Biofuel crops growing on tailings at Xstrata Nickel’s facility near Onaping, Ontario | Courtesy of Xstrata Nickel
In 1991, Ontario implemented laws requiring mining, milling and smelting operations to design and fund long-term closure plans. At the same time, Xstrata
Nickel’s mine and mill complex near Onaping was ahead of the curve, exploring innovative ways to go beyond legal obligations. One of the first mining
operations to replace tailings impoundments with desulphured covers, Onaping has now gone a step further, and Xstrata Nickel’s Sudbury operations have
transformed what was once a liability into a source of revenue by seeding the cover with biofuel crops. With its eye on the future, the company has started
modelling the potential effects of climate change to ensure stability of the closure site over the long term.
Joe Fyfe, superintendent of environment and sustainable development systems at Xstrata Nickel’s Sudbury operations, says his company takes a broad interest
in innovation. “We participate in a large number of research areas,” he says, “trying to move the yardsticks forward.”
Biofuels: the latest reward
Because Xstrata Nickel mines a copper-nickel sulphide ore at its Sudbury facilities, it must prevent the acid runoff that occurs when sulphides are
oxidized. Xstrata Nickel’s technical specialists are working with Canmet Mining, Mirarco and Laurentian University to study the use of biosolids from
municipal food and yard waste composts as a growth medium for biofuel crops, with additional benefits as an oxygen-blocking top cover. As part of the Green Mines Green Energy (GMGE) initiative launched by Canmet Mining, three northern Ontario sites – owned by Xstrata Nickel, Vale and Goldcorp – have proven the
technical feasibility of growing biofuel species and have now moved on to assessing the economics.
Phase one of the project determined whether canola, corn, switchgrass, sunflowers and willow could grow in a biosolids plot. Xstrata Nickel used municipal
compost trucked from Toronto to build a metre-deep, 0.5-hectare plot over part of its Strathcona tailings facility in 2008. Between 2009 and 2011, the plot
was tripled in size. Researchers sampled the soil and biomass for metal contamination, measured each crop’s growth level, and fine-tuned the mix.
Accumulation of tailings metals in either the soil or biomass did not appear to be a problem. A low water table prevented Xstrata Nickel’s original
groundwater well installations from gathering meaningful data, but Fyfe says the site’s monitoring wells are being upgraded for deeper penetration.
That first phase was a success, with a few caveats. At Xstrata Nickel’s Sudbury operations, yields improved year-on-year as the immature compost responded
to fertilizer and the perennial switchgrass reached maturity. The corn was a new dwarf variety and contained too little sugar to be economically viable as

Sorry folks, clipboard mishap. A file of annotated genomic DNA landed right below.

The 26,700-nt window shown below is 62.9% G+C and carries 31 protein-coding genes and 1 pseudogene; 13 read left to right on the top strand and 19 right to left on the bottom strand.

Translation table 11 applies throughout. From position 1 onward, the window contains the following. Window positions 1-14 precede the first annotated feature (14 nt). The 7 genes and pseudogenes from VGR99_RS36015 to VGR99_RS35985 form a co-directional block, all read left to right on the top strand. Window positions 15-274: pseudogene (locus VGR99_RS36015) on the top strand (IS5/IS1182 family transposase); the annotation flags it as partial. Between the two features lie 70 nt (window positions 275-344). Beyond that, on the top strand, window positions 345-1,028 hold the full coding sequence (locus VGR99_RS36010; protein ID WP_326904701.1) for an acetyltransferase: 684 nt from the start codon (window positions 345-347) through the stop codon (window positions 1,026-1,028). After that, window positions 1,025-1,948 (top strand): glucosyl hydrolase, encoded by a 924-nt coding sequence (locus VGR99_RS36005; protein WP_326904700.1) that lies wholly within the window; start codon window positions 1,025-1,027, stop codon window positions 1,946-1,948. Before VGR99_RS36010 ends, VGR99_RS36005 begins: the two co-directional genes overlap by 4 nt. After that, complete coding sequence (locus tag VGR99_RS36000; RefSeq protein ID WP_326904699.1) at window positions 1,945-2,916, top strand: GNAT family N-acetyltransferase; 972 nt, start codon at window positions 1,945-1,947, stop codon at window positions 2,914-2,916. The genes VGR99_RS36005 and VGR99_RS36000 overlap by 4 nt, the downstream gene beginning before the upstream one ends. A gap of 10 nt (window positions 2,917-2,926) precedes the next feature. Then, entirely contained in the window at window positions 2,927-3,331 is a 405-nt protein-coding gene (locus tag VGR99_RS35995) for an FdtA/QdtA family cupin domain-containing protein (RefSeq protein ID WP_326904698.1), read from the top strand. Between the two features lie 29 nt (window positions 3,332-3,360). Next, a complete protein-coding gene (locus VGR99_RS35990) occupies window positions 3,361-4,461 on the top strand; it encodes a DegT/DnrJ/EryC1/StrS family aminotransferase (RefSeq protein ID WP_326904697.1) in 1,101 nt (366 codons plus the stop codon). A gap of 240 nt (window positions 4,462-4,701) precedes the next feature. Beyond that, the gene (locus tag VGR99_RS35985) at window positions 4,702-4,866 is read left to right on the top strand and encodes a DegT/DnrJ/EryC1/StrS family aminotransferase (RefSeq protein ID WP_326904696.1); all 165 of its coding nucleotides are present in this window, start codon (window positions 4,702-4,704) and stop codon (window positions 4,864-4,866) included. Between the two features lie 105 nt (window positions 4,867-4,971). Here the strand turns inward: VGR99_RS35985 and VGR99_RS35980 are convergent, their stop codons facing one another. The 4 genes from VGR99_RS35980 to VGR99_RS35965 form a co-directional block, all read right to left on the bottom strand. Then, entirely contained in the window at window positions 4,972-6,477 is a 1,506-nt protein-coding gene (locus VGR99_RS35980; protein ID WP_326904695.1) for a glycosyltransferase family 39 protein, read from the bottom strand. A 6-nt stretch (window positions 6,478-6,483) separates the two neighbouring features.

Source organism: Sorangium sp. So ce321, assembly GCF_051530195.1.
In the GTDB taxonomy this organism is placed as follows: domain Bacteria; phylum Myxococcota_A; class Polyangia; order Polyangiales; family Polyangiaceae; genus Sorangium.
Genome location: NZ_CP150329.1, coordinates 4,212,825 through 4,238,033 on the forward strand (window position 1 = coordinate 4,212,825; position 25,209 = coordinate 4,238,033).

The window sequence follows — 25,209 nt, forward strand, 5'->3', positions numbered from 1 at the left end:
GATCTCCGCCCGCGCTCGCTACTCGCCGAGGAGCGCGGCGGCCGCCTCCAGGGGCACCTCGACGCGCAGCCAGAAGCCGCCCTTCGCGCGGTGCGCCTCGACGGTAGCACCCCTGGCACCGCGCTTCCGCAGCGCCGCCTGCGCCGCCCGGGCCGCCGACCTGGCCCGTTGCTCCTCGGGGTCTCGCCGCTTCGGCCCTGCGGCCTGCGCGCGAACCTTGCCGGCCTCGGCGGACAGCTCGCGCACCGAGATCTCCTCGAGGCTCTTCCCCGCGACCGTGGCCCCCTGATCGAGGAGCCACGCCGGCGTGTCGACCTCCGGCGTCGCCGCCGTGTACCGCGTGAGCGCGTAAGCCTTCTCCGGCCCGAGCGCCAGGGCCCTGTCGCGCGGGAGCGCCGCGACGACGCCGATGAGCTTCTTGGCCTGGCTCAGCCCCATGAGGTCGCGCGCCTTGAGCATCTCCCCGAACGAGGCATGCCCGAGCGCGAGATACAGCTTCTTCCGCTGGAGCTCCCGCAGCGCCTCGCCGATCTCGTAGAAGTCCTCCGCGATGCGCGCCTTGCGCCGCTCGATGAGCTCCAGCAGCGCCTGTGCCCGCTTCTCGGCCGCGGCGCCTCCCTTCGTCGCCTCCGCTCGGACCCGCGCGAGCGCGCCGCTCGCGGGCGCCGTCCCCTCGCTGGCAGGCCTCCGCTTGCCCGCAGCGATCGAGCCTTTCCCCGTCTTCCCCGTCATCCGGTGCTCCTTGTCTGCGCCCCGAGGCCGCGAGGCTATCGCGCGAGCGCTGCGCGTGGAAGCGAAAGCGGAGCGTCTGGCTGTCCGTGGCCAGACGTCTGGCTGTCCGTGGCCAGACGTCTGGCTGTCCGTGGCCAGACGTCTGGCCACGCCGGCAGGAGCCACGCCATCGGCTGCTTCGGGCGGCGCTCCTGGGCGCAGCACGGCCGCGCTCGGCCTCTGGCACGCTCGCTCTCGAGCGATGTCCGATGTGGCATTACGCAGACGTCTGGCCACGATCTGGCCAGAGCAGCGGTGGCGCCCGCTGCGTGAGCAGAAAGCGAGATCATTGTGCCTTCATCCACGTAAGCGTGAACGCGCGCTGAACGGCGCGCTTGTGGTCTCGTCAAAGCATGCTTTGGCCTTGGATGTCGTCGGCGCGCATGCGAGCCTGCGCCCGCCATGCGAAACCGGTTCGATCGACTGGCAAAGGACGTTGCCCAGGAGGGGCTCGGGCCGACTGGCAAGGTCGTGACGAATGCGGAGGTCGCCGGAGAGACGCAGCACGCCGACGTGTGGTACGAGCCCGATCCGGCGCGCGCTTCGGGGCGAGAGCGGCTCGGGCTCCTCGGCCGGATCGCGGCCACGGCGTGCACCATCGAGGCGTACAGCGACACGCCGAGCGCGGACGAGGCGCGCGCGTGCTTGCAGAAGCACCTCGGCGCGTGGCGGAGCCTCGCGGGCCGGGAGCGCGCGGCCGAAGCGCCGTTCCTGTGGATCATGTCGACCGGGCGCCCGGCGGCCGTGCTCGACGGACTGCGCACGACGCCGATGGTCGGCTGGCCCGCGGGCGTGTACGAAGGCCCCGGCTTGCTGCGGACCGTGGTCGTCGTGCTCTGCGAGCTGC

a biofuel, and due to competition with weeds, the willows’ growth was “not spectacular,” says Fyfe. Switchgrass and sunflowers, however, performed well. In
2011, the two switchgrass varieties produced a respective 11 and 9.6 tonnes per hectare (dry weight), enough to serve as potential fuel feedstock. “The
energy balance is more favourable with the perennial type of crop, so we’re leaning that way,” Fyfe points out.
The future of Xstrata Nickel’s biofuel crop depends on the next phase of the GMGE assessment. Phase two will gauge the commercial viability of the project,
addressing issues like the availability of biosolids and the relative efficiency of transforming each crop into fuel. The GMGE consortium has put together
research proposals, but the timeline for this phase is still open-ended, says Daniel Campbell, director of the environmental monitoring and rehabilitation
group at Mirarco.
Canmet Mining has rough estimates of the potential revenues, suggesting that 11 tonnes of switchgrass growing on one hectare could net $468, assuming a
value of $56 per tonne and a production cost of $148 per hectare per year. For canola, net revenue could reach $905 per hectare per year. However, those
figures omit the significant cost of transporting and spreading the compost. As a result, participants are considering experimenting with lowering their
biosolid use by spreading shallower layers or by mixing compost directly into the tailings, which could mitigate both the cost and the lack of local
compost availability. The Strathcona tailings site currently has 65 hectares of slimes cover eligible to grow biofuels crops.
According to Bryan Tisch, senior environmental scientist at Natural Resources Canada (NRCan), GMGE was the first study to introduce biofuel crops onto mine
tailings. Potential biofuel partners and other Canadian sites have already expressed an interest, but few other sites appear to have mounted trials.